Acupuncture For Pregnancy in Melbourne & Northern Suburbs
Pregnancy is a normal and natural part of life for most women, and for many, the process from conception, pregnancy and onset of labour and delivery goes well with very few complications. In some cases expectant mothers may wish to look at some natural options to include as part of their pregnancy and birth plan.
Upwards of 2/3rds of pregnant women will experience nausea and vomiting at the beginning. Generally morning sickness is self limiting and usually occurs between the 4th -14th weeks. 20% of women may have these symptoms into their 2nd trimester. In a small amount of cases a more serious form may develop called gravidarum emesis. Generally the symptoms of gravidarum emesis are mild, and can be managed without medication or further intervention. Small snacks, Vitamin B6 supplementation, avoiding triggering smells, food and environments. In some instances a treating medical doctor may prescribe some baby safe anti-emetics. Whenever there is vomiting, it is important to monitor hydration levels (1).
Morning Sickness Research
Nausea and vomiting - Acupuncture has been found to be a useful adjunct in the treatment of nausea and vomiting - especially in post chemo and post operative circumstances . This is a promising effect of acupuncture for nausea and vomiting. Acupuncture for morning sickness may not yet be considered for sole treatment but can be considered an additional treatment option alongside conventional treatment.
Only 5% of babies are born on their due date, with the majority falling between 37-41 weeks. Your treating physicians may start discussion medical induction because as the pregnancy continues beyond 41 weeks the medical necessity of medical induction or other interventions will increase. Often this will begin with a stretch and sweep to see if labour can be started. Some hospital have policies of allowing only 10 days after the due date, others it 14. In other cases with higher risk pregnancies such as twins induction may discussed earlier. Other forms of medical induction include prostaglandin gels, oxytocin drips and the cervical balloon. Acupuncture for labour induction may be recommended as an option by your midwife. we would encourage you to discuss labour induction acupuncture with your birth team.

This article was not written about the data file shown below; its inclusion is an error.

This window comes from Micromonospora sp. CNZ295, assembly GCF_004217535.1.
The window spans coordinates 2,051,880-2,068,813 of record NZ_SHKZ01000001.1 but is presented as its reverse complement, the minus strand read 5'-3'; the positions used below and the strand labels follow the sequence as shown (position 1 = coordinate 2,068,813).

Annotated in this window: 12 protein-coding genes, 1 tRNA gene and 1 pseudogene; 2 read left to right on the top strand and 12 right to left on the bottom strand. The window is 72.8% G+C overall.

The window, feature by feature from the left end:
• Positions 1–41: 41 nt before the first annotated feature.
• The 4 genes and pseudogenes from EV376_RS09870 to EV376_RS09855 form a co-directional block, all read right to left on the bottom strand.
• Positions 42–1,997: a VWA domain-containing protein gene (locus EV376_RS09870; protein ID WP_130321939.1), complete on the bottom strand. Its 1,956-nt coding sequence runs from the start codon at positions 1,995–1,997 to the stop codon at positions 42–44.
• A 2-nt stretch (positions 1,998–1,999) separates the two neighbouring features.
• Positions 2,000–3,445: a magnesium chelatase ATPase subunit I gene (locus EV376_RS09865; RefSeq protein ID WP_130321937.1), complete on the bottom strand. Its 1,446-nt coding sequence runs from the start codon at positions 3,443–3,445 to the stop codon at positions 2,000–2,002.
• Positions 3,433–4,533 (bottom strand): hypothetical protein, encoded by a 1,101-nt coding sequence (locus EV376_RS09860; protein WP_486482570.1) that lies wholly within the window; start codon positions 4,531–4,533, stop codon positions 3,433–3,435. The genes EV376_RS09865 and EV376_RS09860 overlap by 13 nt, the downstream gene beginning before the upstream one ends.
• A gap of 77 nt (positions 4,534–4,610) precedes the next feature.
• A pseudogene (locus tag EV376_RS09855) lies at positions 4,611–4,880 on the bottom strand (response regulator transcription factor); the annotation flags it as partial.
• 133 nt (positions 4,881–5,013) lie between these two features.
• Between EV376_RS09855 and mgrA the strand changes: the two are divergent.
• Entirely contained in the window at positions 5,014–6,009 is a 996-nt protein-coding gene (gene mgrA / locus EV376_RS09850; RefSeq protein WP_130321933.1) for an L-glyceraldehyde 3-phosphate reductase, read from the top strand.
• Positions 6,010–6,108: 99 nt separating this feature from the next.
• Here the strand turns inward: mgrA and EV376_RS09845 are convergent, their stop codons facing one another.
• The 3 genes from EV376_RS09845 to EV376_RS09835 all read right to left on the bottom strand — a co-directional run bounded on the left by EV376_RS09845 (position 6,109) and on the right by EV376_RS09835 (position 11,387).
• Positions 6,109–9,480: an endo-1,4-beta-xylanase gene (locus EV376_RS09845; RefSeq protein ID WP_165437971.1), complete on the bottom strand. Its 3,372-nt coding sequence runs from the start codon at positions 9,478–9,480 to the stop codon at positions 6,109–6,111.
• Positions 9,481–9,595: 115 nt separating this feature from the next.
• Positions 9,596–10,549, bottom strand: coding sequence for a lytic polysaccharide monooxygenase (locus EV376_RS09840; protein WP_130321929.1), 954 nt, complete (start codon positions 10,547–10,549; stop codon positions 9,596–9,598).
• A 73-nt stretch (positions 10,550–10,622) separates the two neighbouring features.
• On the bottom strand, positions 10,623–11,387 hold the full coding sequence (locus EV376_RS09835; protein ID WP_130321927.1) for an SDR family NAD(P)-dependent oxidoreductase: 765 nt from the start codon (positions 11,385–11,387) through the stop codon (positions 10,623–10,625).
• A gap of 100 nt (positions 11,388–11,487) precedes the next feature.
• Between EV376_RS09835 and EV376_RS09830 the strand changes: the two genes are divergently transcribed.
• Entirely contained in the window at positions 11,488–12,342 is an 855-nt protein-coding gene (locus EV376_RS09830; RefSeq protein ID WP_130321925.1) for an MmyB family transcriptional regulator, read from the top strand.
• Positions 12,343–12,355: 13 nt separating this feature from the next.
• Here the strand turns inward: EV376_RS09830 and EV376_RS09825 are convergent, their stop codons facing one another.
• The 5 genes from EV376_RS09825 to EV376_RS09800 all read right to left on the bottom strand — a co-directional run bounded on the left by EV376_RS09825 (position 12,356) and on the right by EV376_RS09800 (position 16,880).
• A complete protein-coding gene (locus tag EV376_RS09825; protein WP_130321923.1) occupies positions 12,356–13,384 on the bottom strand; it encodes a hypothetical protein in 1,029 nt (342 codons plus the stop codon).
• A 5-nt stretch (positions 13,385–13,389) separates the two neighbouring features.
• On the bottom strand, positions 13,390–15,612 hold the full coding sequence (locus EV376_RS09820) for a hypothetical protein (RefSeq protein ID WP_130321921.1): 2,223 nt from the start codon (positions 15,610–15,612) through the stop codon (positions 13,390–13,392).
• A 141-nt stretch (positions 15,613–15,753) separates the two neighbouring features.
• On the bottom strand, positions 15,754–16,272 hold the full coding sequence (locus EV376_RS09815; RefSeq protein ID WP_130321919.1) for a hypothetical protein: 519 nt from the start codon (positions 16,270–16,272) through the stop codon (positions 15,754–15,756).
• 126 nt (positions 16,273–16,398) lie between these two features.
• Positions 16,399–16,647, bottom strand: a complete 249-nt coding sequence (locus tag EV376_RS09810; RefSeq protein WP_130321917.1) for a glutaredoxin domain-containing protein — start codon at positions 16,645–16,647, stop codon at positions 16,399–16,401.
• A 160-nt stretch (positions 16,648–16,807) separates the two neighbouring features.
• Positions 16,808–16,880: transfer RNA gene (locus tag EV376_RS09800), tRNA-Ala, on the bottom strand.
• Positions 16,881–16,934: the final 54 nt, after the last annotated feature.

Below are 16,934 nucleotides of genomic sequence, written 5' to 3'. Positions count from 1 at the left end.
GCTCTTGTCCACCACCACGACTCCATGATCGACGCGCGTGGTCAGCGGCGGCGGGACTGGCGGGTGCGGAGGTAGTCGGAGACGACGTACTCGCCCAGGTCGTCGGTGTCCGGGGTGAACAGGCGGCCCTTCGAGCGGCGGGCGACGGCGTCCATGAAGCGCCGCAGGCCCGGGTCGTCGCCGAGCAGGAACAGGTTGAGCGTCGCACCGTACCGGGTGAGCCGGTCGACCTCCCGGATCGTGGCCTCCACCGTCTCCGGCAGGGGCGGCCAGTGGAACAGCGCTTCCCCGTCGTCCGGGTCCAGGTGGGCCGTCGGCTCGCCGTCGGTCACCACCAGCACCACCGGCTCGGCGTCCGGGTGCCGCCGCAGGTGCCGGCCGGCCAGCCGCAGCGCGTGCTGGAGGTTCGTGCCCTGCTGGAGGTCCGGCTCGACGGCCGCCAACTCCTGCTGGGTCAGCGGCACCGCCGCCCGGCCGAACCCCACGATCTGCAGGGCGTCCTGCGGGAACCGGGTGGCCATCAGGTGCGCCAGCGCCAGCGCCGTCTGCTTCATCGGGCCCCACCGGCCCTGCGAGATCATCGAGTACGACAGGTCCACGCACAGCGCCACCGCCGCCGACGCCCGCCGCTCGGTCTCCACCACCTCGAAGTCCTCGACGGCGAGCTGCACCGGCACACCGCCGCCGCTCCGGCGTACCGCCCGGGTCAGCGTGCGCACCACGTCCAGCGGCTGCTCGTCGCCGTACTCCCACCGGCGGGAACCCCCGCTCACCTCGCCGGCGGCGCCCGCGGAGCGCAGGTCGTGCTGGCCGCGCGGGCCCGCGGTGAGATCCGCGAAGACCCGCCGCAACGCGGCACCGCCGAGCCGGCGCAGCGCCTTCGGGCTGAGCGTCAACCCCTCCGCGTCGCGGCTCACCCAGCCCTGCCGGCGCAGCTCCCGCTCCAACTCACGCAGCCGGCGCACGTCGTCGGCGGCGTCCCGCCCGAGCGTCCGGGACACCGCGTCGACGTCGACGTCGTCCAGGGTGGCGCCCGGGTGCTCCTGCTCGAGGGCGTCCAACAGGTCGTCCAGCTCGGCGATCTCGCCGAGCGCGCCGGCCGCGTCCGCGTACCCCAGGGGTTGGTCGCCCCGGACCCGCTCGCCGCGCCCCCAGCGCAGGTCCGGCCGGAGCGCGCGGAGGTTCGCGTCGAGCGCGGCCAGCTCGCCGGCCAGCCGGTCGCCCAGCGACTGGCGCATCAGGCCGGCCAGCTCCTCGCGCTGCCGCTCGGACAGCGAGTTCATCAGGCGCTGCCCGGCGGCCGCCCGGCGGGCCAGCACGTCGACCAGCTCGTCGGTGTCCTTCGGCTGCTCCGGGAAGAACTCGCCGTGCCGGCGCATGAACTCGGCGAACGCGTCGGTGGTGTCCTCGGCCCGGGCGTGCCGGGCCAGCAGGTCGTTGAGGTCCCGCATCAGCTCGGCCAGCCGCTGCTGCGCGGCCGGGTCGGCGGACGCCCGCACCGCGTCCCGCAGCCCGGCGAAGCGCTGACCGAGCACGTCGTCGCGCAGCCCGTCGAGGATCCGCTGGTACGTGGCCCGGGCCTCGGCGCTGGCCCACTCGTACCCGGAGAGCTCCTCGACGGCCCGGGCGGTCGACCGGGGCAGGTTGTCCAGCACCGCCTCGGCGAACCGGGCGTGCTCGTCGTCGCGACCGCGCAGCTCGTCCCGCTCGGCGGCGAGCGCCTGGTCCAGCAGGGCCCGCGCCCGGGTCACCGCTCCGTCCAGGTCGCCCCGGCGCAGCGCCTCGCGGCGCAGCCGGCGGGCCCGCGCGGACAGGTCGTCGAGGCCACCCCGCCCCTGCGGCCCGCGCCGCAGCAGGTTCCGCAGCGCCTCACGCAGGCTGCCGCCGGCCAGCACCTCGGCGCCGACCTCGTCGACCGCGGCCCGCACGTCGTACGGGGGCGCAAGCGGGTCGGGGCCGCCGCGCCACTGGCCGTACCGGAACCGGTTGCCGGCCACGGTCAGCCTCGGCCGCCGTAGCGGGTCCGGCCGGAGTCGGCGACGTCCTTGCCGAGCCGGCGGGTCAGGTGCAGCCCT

Labour Induction Research
Induction of labour - A 2011 study found that electroacupuncture was useful to achieve cervical ripening prior to labour induction (5) A 2015 SR review contradicted earlier findings of a Cochrane review and reported that acupuncture may reduce the length of labour, especially during the first stage of labour. The findings are considered unclear and more research is required before more concrete recommendations can be made about acupuncture induction (4). Debra Betts a respected acupuncturist and mid wife suggests it may be that prebirth acupuncture which aims to prepare a woman’s body for labour, whereas acupuncture induction aims to stimulate contractions. It could be that stimulating uterine contractions without an individualised approach to address factors such as cervical ripening, the baby’s position, emotional factors, and physical stamina has limited beneficial effects in terms of labour outcomes (6).
Acupuncture and Moxibustion for Breech Babies